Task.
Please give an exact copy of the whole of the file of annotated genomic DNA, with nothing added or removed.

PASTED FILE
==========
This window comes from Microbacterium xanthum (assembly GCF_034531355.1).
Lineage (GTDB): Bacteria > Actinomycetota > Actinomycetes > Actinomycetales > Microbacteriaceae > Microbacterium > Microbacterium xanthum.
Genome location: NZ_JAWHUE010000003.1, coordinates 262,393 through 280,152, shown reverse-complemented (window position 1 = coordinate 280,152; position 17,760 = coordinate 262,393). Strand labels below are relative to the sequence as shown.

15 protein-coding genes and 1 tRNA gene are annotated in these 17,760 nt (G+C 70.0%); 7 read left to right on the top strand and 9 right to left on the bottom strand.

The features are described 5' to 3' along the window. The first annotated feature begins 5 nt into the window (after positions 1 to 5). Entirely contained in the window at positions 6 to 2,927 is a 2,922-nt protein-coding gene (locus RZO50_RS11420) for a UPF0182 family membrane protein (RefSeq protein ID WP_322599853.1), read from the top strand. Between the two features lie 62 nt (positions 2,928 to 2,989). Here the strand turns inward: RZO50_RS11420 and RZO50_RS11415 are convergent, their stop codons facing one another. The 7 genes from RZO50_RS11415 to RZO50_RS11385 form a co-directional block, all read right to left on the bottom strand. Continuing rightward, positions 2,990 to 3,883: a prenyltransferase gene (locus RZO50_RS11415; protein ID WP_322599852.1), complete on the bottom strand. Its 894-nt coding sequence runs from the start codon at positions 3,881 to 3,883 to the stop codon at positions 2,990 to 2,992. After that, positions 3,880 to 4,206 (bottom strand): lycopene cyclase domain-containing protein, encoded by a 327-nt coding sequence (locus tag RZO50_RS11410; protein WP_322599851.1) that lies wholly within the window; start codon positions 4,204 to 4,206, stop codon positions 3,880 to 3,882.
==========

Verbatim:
This window comes from Microbacterium xanthum (assembly GCF_034531355.1).
Lineage (GTDB): Bacteria > Actinomycetota > Actinomycetes > Actinomycetales > Microbacteriaceae > Microbacterium > Microbacterium xanthum.
Genome location: NZ_JAWHUE010000003.1, coordinates 262,393 through 280,152, shown reverse-complemented (window position 1 = coordinate 280,152; position 17,760 = coordinate 262,393). Strand labels below are relative to the sequence as shown.

15 protein-coding genes and 1 tRNA gene are annotated in these 17,760 nt (G+C 70.0%); 7 read left to right on the top strand and 9 right to left on the bottom strand.

The features are described 5' to 3' along the window. The first annotated feature begins 5 nt into the window (after positions 1 to 5). Entirely contained in the window at positions 6 to 2,927 is a 2,922-nt protein-coding gene (locus RZO50_RS11420) for a UPF0182 family membrane protein (RefSeq protein ID WP_322599853.1), read from the top strand. Between the two features lie 62 nt (positions 2,928 to 2,989). Here the strand turns inward: RZO50_RS11420 and RZO50_RS11415 are convergent, their stop codons facing one another. The 7 genes from RZO50_RS11415 to RZO50_RS11385 form a co-directional block, all read right to left on the bottom strand. Continuing rightward, positions 2,990 to 3,883: a prenyltransferase gene (locus RZO50_RS11415; protein ID WP_322599852.1), complete on the bottom strand. Its 894-nt coding sequence runs from the start codon at positions 3,881 to 3,883 to the stop codon at positions 2,990 to 2,992. After that, positions 3,880 to 4,206 (bottom strand): lycopene cyclase domain-containing protein, encoded by a 327-nt coding sequence (locus tag RZO50_RS11410; protein WP_322599851.1) that lies wholly within the window; start codon positions 4,204 to 4,206, stop codon positions 3,880 to 3,882.